Alabama’s defense brings down Texas A&M’s Johnny Manziel, but linebacker C.J. Mosley, right, couldn’t quite get the ball away from him. (Copyright photo by Gary Cosby Jr. of The Decatur Daily)
This is my story for today’s editions:
TUSCALOOSA, Alabama – Alabama has forced 24 turnovers this year, which already is ahead of the 20 the Tide caused all of last season.
But in the last three games, the Tide has forced only one, which was a fumble by Western Carolina that defensive back Deion Belue recovered and returned for a touchdown. Alabama’s last interception came against Mississippi State on Oct. 27. That’s when safety Robert Lester picked off a pass in the end zone.
Alabama has fallen from second nationally in turnover margin three weeks ago to No. 13 now. This is an especially relevant statistic this week because No. 2-ranked Alabama (10-1) is facing Auburn (3-8), which is No. 106 nationally in turnover margin. Within the SEC, only Arkansas is worse.
“We’ve got to practice it better,” Alabama linebacker Nico Johnson said. “Coming into the season, we had a chip on our shoulder. That’s all we did. We practiced it all the time to our best. I think we’ve gotten away from that those couple weeks.”
Clearly, it’s become an issue for Alabama, but compiling those statistics seems a whole lot easier than figuring out a sure way to create turnovers — at least for Tide head coach Nick Saban.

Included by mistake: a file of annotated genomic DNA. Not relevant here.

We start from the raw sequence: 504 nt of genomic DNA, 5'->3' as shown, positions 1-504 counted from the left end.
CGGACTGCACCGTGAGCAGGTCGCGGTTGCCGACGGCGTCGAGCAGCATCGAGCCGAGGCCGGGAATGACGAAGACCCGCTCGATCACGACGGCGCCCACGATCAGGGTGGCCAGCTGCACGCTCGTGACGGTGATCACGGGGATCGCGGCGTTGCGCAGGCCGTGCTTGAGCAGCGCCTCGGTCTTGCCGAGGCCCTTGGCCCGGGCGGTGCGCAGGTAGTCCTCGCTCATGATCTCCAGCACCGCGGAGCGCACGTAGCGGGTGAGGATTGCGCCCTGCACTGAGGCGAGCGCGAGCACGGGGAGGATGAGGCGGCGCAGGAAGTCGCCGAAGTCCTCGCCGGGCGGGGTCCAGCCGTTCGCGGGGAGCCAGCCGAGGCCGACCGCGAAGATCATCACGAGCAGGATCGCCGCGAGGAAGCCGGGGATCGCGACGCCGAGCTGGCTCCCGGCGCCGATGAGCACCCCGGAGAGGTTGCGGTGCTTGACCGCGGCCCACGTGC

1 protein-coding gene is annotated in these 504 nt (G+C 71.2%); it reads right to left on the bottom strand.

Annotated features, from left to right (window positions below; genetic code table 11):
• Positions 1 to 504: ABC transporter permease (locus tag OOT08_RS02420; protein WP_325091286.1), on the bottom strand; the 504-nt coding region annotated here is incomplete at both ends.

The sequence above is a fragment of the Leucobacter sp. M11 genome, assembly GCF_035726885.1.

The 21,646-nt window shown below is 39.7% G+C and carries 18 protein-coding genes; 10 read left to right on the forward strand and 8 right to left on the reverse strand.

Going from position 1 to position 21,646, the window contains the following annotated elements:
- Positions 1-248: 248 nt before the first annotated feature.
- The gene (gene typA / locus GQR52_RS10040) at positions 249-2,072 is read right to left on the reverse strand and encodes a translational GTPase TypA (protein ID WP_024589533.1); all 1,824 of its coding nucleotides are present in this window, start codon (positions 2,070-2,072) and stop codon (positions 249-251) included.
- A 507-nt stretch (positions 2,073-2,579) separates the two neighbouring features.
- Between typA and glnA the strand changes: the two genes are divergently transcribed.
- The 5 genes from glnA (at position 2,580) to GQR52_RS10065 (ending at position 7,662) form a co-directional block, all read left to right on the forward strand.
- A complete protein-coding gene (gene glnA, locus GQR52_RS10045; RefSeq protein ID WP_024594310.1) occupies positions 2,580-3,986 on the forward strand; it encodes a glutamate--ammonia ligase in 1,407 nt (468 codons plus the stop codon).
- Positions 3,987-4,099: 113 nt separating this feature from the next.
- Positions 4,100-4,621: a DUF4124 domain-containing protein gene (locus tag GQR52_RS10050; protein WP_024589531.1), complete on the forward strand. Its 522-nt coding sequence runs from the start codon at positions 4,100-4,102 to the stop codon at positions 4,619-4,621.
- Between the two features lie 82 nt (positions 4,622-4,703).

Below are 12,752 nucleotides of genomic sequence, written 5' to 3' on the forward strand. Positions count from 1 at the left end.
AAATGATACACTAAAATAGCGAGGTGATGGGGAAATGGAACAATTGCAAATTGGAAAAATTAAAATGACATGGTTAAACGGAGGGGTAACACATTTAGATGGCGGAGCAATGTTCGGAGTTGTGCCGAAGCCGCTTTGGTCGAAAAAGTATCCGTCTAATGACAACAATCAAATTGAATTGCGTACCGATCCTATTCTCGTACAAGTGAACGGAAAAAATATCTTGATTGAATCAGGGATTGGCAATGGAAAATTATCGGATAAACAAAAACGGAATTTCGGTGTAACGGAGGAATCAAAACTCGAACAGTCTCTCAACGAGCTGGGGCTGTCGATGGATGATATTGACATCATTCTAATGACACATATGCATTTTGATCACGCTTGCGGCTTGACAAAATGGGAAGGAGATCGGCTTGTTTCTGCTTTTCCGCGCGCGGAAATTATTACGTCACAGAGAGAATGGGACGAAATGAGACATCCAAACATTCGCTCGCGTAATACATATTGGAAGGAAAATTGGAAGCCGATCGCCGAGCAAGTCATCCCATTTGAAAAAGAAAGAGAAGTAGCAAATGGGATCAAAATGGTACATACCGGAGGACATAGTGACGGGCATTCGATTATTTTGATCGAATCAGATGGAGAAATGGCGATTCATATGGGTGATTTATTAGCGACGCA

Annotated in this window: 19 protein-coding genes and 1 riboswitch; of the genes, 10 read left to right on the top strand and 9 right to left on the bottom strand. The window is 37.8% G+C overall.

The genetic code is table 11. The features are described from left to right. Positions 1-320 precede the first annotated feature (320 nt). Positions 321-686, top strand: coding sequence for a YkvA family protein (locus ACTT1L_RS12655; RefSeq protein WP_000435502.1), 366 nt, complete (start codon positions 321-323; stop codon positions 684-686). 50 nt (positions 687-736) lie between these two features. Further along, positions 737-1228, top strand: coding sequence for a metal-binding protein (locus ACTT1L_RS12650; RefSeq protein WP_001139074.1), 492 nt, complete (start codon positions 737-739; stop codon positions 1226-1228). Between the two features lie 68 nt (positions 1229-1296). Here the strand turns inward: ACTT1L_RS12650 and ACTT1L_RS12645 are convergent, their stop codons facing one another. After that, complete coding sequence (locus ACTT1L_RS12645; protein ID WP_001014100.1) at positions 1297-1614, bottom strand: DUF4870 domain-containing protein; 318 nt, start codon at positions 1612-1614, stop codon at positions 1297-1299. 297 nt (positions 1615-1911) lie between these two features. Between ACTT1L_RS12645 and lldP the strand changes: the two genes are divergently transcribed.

From what Saban has said, Johnson is right — the team worked in preseason on making turnovers a priority.
The Tide even incorporated a New Orleans Saints philosophy into defensive practice. Whenever anybody recovered a fumble or intercepted a pass, the play wasn’t blown dead immediately. Instead, the players still ran down field all the way to the end zone, which helped reinforce the idea of how much a turnover could swing a game.
And turnovers cleary can swing a game. Imagine if Texas A&M quarterback Johnny Manziel had thrown three interceptions against Alabama as he did against LSU, which beat the Aggies by five points. Instead, he didn’t make a turnover against the Crimson Tide, and A&M won by five.
“If I knew the explanation and we could fix it, we would,” Saban said. “We emphasize turnovers. We emphasized turnovers the same way in the first half of the season. I used to get asked questions, ‘What are you doing different this year that you didn’t do last year when you didn’t get turnovers?’
“Well, we did the same things then that we do now, and we got turnovers. And we’re doing the same things now that we did in the first part of the season, and we’re not getting turnovers.”
In some cases, turnovers might be where opportunity meets desire. Against Tennessee, as Tide linebacker C.J. Mosley dropped into pass coverage, he tracked the movements of Vols quarterback Tyler Bray. And in one instance in which Bray threw a pass, Mosley was there for the interception, almost as he had been in the way of the toss.
Against Texas A&M, Manziel was hit by two Tide players on a scramble. Mosley joined the group, and while his teammates were taking down Manziel, Mosley had one arm around the ball and the other trying to push the A&M freshman away from it.
But Manziel didn’t let go, and the whole pile went to the ground. Somehow, despite Mosley’s best efforts, he didn’t get the ball.
“We want to get three turnovers a game, but you can’t get it every game,” Mosley said. “We have to keep working in practice, ripping the ball out, and hopefully when we get a chance, we’ll make that play in the game.”
Also find and follow The Daily Bama Blog on: